Most children with ADHD will continue having problems with concentration and focus during adolescence and adulthood. Research has confirmed that medications continue to be effective into adulthood. While there are few studies looking at very long-term effects it appears that the long- term benefit outweighs the risks. More

My 17-year-old son with ADHD does not want to take his medication anymore. Should I continue to try to get him to take the medication?

Adolescents with almost any medical condition will insist that they can manage their treatment. “I would rather do it myself.” Fortunately, in most cases the physician has anticipated this and steps have been taken early to help your child learn about his condition, identify target symptoms that improve with treatment and encourage open discussion about side effects. Trials off medication are welcomed. Explore your son’s reasons for wanting to be off medication. It may be a side effect that he has not discussed with his doctor. Identify the likely changes that are expected during a trial off medication. Your son might be willing to identify a neutral observer (a favorite teacher, a coach) who can help monitor for problem issues. Their observations may feel less “parental.” More

Are there non-medication ADHD treatments that are effective?

There are many steps that a family can take short of medication. Usually these involve close attention to a problem behavior and developing a strategy (not punishment) that might change the behavior. Some are straight forward – tighter routines in the morning while getting ready for school, close monitoring of homework assignments and school projects that require planning, or accommodations at school for tests. Some families benefit from counseling to examine conflicts at home.

There are many other “treatments” on the market that promise to be the answer for your child. Most of their claims have not been adequately tested for safety or long-term benefit. In this area parents have to be very informed consumers. A conversation with your child’s pediatrician is a good place to start. More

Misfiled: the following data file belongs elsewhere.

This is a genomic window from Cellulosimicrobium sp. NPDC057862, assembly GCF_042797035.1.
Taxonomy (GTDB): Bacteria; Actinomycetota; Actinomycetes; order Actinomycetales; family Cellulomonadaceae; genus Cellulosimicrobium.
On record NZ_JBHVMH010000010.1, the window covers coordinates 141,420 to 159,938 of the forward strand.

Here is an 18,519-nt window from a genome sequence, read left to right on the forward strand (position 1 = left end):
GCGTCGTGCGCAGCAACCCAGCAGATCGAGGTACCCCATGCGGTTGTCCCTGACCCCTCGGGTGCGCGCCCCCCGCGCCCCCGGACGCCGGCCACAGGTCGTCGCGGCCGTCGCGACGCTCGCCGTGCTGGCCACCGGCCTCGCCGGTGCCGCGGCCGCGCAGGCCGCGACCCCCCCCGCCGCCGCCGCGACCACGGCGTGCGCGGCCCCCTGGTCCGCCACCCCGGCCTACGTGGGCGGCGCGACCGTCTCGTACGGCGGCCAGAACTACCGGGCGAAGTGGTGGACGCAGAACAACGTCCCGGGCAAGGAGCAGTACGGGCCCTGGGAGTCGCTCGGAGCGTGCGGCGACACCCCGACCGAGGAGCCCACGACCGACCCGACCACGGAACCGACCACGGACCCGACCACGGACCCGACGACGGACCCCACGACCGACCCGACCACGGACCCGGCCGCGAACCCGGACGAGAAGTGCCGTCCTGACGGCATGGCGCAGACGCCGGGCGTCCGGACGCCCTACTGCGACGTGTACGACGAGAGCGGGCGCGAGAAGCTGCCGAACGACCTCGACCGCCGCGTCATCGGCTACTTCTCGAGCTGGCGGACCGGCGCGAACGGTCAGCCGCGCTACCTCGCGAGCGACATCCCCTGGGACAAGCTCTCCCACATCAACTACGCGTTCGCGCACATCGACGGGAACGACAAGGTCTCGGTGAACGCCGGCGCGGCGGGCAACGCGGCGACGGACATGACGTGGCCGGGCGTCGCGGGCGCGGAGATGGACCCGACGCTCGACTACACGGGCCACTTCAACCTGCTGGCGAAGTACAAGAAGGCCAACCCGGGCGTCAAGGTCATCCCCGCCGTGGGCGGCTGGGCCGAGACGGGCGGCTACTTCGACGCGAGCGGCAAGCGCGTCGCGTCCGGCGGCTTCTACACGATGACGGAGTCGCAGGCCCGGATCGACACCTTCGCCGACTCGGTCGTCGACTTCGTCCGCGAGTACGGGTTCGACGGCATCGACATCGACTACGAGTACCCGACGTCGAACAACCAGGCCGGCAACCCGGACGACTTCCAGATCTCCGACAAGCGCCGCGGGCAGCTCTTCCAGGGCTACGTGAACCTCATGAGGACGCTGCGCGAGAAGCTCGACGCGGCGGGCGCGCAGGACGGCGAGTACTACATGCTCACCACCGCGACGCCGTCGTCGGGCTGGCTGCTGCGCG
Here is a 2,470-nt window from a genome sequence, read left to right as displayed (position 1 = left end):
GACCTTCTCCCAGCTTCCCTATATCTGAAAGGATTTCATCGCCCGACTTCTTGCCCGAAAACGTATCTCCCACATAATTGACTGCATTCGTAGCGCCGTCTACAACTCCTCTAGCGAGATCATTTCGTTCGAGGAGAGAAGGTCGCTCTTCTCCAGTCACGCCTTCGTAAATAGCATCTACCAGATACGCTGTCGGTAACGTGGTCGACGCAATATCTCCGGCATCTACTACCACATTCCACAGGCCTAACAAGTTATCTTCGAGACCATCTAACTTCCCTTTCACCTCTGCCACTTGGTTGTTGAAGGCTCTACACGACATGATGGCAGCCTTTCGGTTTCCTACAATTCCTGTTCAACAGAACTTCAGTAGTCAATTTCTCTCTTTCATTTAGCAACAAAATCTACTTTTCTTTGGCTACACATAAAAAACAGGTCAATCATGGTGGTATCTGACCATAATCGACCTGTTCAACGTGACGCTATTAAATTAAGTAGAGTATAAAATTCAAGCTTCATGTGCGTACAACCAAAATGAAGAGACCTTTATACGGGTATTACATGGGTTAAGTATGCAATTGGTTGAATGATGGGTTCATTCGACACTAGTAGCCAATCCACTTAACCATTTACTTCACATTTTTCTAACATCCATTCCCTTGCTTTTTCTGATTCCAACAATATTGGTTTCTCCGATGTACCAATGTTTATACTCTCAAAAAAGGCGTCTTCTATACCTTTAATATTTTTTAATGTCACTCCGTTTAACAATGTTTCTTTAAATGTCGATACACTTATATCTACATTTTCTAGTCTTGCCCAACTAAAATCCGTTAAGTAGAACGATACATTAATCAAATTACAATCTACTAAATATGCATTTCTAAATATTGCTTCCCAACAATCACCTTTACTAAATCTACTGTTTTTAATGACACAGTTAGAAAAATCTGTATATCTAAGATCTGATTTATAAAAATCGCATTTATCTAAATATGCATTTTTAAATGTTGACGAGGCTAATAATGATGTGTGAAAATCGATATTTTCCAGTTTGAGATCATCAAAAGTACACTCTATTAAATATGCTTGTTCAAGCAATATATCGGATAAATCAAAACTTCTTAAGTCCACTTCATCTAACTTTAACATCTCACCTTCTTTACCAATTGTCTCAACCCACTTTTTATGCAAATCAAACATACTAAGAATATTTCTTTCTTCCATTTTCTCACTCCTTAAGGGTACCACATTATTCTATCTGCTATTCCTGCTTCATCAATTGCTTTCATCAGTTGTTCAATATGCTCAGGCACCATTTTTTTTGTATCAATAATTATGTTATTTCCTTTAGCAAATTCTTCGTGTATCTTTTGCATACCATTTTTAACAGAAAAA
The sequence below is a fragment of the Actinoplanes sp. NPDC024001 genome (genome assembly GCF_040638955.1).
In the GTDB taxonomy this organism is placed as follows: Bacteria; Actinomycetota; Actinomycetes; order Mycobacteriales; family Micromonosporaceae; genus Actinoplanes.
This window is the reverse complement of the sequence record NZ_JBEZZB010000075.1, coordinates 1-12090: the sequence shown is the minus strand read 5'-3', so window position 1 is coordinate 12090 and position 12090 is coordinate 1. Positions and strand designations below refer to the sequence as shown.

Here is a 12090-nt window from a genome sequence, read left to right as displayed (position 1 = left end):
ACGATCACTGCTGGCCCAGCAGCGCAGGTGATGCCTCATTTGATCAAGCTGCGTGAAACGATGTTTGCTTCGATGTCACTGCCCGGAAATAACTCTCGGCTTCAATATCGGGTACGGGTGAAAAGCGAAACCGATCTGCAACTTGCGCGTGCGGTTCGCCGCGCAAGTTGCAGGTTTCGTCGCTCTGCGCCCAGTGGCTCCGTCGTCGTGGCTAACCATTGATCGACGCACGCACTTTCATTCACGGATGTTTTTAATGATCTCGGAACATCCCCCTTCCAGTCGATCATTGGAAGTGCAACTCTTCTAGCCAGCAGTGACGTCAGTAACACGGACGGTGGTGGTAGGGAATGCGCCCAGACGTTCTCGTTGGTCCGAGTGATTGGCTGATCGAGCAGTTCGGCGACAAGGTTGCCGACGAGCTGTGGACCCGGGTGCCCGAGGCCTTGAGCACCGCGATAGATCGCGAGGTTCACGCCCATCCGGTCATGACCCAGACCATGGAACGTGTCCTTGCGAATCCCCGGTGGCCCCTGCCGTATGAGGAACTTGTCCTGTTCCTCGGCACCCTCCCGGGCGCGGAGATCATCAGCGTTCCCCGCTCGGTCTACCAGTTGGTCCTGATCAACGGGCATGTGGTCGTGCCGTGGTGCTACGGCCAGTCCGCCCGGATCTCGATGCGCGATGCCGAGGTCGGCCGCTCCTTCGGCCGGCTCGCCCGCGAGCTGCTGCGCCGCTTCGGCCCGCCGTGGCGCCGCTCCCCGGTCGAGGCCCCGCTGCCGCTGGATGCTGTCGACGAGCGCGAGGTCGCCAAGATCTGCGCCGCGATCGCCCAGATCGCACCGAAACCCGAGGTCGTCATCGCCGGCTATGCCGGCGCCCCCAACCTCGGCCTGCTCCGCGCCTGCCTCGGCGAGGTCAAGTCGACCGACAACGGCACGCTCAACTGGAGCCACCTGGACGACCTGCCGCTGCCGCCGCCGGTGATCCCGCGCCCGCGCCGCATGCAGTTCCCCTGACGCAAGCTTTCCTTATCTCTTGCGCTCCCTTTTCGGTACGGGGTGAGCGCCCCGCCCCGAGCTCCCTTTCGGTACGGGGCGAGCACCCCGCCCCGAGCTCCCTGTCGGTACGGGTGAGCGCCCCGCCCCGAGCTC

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About the Expert:

Scott Benson, M.D.
Pediatric Psychiatrist
Pensacola, Fla.

Tammy’s Story

Tammy, an 8-year-old third grader, was halfway through the second grading period when her parents asked for another conference with her teacher. Her grades were very low with failure to complete class assignments and inconsistent performance on homework.

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Editor's Choice

MAY 10 2018

After-School Programs an Asset for Kids With ADHD

HealthDay News

After-school activities might be just what the doctor ordered for kids with attention-deficit/hyperactivity disorder (ADHD), researchers suggest. After analyzing records on more than 4,000 children with ADHD, the investigators found that nearly 72 percent of them took part in one or more after-school activities. And if they did, they missed fewer days of school and had less severe symptoms of the disorder.

APR 23 2018

Helping Kids With ADHD, and Their Families, Thrive

New York Times

When a child has attention deficit hyperactivity disorder, it affects everybody in the family, said Dr. Mark Bertin, a developmental pediatrician in Pleasantville, N.Y. Parents need to understand the nature of A.D.H.D., he said, and appreciate that it affects “a host of self-management skills,” which play out in school but also in daily home routines. 

APR 19, 2018

ADHD How To Use ADHD To Your Advantage, According To A PsychologistFood Allergies

Forbes

We often think of Attention Deficit Hyperactivity Disorder (ADHD) as a condition that prevents people from performing at their best. But what if ADHD – when managed properly – could actually give you a competitive advantage?
Increasingly, studies show that symptoms of ADHD are valuable in entrepreneurship. Want proof? Take a look at billionaire Sir Richard Branson who speaks openly about how ADHD positively benefitted his success. In fact, researchers say entrepreneurs with ADHD show strengths in creativity, grit and perseverance to name a few. .